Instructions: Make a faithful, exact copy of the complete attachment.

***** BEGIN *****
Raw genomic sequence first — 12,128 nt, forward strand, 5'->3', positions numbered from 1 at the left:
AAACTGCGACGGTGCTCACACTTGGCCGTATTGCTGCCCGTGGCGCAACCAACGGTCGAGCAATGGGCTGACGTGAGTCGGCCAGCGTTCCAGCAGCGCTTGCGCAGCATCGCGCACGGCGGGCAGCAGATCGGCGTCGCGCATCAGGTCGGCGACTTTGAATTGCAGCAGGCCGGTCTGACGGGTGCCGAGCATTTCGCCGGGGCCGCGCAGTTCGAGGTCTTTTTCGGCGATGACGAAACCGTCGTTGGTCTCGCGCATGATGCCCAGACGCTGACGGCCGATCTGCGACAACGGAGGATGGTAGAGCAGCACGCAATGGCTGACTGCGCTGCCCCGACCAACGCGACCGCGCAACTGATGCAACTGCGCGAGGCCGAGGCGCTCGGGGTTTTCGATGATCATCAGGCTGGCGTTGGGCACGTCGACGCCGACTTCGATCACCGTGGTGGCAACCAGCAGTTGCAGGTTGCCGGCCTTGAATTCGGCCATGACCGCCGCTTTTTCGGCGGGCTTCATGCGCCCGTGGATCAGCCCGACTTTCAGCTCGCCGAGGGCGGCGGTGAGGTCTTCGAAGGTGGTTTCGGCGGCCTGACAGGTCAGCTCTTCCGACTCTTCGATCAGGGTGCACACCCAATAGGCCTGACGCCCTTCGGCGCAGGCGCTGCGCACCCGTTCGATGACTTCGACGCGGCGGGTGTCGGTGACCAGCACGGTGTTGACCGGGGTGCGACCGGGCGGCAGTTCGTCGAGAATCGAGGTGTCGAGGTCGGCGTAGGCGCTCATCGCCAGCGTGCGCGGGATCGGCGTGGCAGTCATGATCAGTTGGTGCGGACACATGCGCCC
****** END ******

Raw genomic sequence first — 12,128 nt, forward strand, 5'->3', positions numbered from 1 at the left:
AAACTGCGACGGTGCTCACACTTGGCCGTATTGCTGCCCGTGGCGCAACCAACGGTCGAGCAATGGGCTGACGTGAGTCGGCCAGCGTTCCAGCAGCGCTTGCGCAGCATCGCGCACGGCGGGCAGCAGATCGGCGTCGCGCATCAGGTCGGCGACTTTGAATTGCAGCAGGCCGGTCTGACGGGTGCCGAGCATTTCGCCGGGGCCGCGCAGTTCGAGGTCTTTTTCGGCGATGACGAAACCGTCGTTGGTCTCGCGCATGATGCCCAGACGCTGACGGCCGATCTGCGACAACGGAGGATGGTAGAGCAGCACGCAATGGCTGACTGCGCTGCCCCGACCAACGCGACCGCGCAACTGATGCAACTGCGCGAGGCCGAGGCGCTCGGGGTTTTCGATGATCATCAGGCTGGCGTTGGGCACGTCGACGCCGACTTCGATCACCGTGGTGGCAACCAGCAGTTGCAGGTTGCCGGCCTTGAATTCGGCCATGACCGCCGCTTTTTCGGCGGGCTTCATGCGCCCGTGGATCAGCCCGACTTTCAGCTCGCCGAGGGCGGCGGTGAGGTCTTCGAAGGTGGTTTCGGCGGCCTGACAGGTCAGCTCTTCCGACTCTTCGATCAGGGTGCACACCCAATAGGCCTGACGCCCTTCGGCGCAGGCGCTGCGCACCCGTTCGATGACTTCGACGCGGCGGGTGTCGGTGACCAGCACGGTGTTGACCGGGGTGCGACCGGGCGGCAGTTCGTCGAGAATCGAGGTGTCGAGGTCGGCGTAGGCGCTCATCGCCAGCGTGCGCGGGATCGGCGTGGCAGTCATGATCAGTTGGTGCGGACACATGCGCCC